“Therefore it is necessary to choose one of the men who have been with us the whole time the Lord Jesus went in and out among us, beginning from John’s baptism to the time when Jesus was taken up from us. For one of these must become a witness with us of his resurrection.”
We will debate Paul another day.
The notion of apostolic Church is critical to New Testament faith. Ordinary guys seeing extraordinary things and writing it down for us as they were carried by the Holy Spirit to do so…
So Peter as Apostle says
“…For we did not follow cleverly devised stories when we told you about the coming of our Lord Jesus Christ in power, but we were eyewitnesses of his majesty… We also have the prophetic message as something completely reliable, and you will do well to pay attention to it, as to a light shining in a dark place, until the day dawns and the morning star rises in your hearts. Above all, you must understand that no prophecy of Scripture came about by the prophet’s own interpretation of things. 21 For prophecy never had its origin in the human will, but prophets, though human, spoke from God as they were carried along by the Holy Spirit.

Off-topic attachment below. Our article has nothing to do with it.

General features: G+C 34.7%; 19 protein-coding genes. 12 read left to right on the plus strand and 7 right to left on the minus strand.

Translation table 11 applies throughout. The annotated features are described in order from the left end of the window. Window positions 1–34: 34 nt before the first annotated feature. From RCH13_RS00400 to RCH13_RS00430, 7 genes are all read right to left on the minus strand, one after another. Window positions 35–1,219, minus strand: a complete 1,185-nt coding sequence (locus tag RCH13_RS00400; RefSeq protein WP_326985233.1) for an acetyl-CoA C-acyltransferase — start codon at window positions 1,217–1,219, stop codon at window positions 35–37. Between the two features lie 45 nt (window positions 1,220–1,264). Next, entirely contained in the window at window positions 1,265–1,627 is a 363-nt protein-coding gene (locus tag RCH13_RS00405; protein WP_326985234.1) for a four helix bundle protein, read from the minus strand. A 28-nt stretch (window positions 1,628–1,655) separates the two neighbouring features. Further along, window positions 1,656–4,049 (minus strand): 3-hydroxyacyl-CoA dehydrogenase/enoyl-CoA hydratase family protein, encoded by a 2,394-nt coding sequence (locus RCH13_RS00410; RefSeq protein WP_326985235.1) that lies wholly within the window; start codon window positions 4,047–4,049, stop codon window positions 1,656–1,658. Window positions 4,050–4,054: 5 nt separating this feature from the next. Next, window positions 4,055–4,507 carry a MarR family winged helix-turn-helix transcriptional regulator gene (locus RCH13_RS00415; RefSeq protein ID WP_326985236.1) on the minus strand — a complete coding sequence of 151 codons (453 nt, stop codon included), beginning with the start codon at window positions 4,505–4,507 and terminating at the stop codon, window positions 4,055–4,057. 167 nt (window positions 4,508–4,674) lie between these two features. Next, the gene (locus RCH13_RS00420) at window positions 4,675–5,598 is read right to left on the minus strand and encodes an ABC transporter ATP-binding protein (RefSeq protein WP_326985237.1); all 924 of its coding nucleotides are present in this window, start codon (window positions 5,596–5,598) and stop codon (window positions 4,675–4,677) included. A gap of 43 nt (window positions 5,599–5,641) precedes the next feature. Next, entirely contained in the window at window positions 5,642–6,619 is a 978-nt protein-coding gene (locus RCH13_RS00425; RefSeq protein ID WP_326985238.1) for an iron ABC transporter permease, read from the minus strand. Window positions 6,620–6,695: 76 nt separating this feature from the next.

Apostles are critical to the christian faith
No Apostles, no Witness written down, no Gospel, no Faith, no christianity…
Biblically, their authority is given to them by Jesus.
They are ordinary guys who were there and heard and saw. They were ordinary guys who were chosen to bear witness to these things
I guess the source of discussion is the assumption of “by God” for the verse. “If you forgive anyone his sins, they are forgiven (by God); if you do not forgive them, they are not forgiven (by God).” If you take out this assumption of “by God” then what’s the problem? Maybe Jesus was talking about the Apostles own act of forgiveness.
I’m inclined to think the passage does apply to all disciples. I heard missionary David Watson (cpmtr.org) explain the passage something like this:
Before tackling the forgiveness part we have to wrestle with the “As the Father has sent me, I am sending you” part.